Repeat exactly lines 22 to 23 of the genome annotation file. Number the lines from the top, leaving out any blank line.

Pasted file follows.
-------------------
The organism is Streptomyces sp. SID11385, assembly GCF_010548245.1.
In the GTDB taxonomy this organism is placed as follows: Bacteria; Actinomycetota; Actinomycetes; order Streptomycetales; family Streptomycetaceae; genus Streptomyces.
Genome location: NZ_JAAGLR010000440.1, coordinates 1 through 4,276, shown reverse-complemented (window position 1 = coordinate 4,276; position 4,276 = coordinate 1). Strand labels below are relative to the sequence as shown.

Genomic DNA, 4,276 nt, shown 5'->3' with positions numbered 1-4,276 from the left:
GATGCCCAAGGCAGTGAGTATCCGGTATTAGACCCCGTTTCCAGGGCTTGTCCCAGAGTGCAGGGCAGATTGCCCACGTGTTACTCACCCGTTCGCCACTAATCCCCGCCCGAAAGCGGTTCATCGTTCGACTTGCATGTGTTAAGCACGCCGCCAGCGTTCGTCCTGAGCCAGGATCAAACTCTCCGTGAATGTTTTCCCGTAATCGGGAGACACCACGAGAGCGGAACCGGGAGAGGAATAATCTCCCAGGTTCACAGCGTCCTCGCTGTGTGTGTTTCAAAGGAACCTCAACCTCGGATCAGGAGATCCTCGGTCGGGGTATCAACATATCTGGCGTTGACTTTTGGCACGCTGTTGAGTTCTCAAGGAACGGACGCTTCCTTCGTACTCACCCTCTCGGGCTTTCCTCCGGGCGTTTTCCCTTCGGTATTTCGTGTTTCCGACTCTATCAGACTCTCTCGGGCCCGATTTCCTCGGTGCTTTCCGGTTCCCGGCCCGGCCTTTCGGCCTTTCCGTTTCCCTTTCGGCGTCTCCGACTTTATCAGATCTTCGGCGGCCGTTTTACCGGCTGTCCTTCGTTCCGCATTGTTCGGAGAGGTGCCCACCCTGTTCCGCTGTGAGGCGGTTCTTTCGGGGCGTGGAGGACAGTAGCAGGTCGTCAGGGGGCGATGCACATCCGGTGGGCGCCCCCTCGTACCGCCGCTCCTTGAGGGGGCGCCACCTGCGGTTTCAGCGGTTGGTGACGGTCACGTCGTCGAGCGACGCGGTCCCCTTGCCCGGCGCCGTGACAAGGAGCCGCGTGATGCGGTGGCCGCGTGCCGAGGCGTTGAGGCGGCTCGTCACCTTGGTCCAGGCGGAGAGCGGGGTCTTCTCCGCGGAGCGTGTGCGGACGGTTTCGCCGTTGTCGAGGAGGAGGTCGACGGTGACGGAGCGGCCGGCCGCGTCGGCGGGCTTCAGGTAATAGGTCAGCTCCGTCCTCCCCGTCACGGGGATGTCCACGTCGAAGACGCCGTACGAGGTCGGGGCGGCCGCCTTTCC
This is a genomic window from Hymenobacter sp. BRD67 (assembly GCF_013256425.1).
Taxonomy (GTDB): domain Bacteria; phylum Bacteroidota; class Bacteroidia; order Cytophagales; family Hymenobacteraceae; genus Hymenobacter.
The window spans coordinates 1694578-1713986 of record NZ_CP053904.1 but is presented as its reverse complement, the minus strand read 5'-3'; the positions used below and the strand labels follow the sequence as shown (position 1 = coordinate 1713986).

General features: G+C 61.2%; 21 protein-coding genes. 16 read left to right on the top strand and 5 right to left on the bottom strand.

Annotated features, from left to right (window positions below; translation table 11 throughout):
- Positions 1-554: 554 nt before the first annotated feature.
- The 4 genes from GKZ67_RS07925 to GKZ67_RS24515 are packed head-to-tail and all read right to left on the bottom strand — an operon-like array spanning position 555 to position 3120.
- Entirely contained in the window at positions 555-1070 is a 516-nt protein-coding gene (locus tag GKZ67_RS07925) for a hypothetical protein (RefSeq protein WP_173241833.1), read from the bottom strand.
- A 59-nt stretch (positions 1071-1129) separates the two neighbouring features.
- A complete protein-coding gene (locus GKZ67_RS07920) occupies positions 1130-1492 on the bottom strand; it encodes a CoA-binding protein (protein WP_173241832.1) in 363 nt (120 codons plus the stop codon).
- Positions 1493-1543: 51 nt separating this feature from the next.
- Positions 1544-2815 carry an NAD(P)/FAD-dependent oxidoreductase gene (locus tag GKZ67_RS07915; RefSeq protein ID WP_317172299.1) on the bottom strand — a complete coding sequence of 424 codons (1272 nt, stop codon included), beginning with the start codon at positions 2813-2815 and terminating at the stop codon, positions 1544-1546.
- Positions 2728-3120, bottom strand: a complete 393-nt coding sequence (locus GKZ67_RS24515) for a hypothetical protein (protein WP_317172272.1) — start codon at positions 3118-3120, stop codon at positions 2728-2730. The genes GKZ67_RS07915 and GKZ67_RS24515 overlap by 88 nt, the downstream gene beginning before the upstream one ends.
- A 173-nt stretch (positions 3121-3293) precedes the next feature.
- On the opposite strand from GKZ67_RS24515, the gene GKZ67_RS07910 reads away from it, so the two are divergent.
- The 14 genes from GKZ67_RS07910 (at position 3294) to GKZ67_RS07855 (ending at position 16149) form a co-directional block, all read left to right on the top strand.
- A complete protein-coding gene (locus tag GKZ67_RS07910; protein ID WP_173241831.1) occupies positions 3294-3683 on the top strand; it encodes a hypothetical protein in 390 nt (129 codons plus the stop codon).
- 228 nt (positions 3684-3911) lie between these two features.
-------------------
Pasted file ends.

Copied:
- A complete protein-coding gene (locus tag GKZ67_RS07910; protein ID WP_173241831.1) occupies positions 3294-3683 on the top strand; it encodes a hypothetical protein in 390 nt (129 codons plus the stop codon).
- 228 nt (positions 3684-3911) lie between these two features.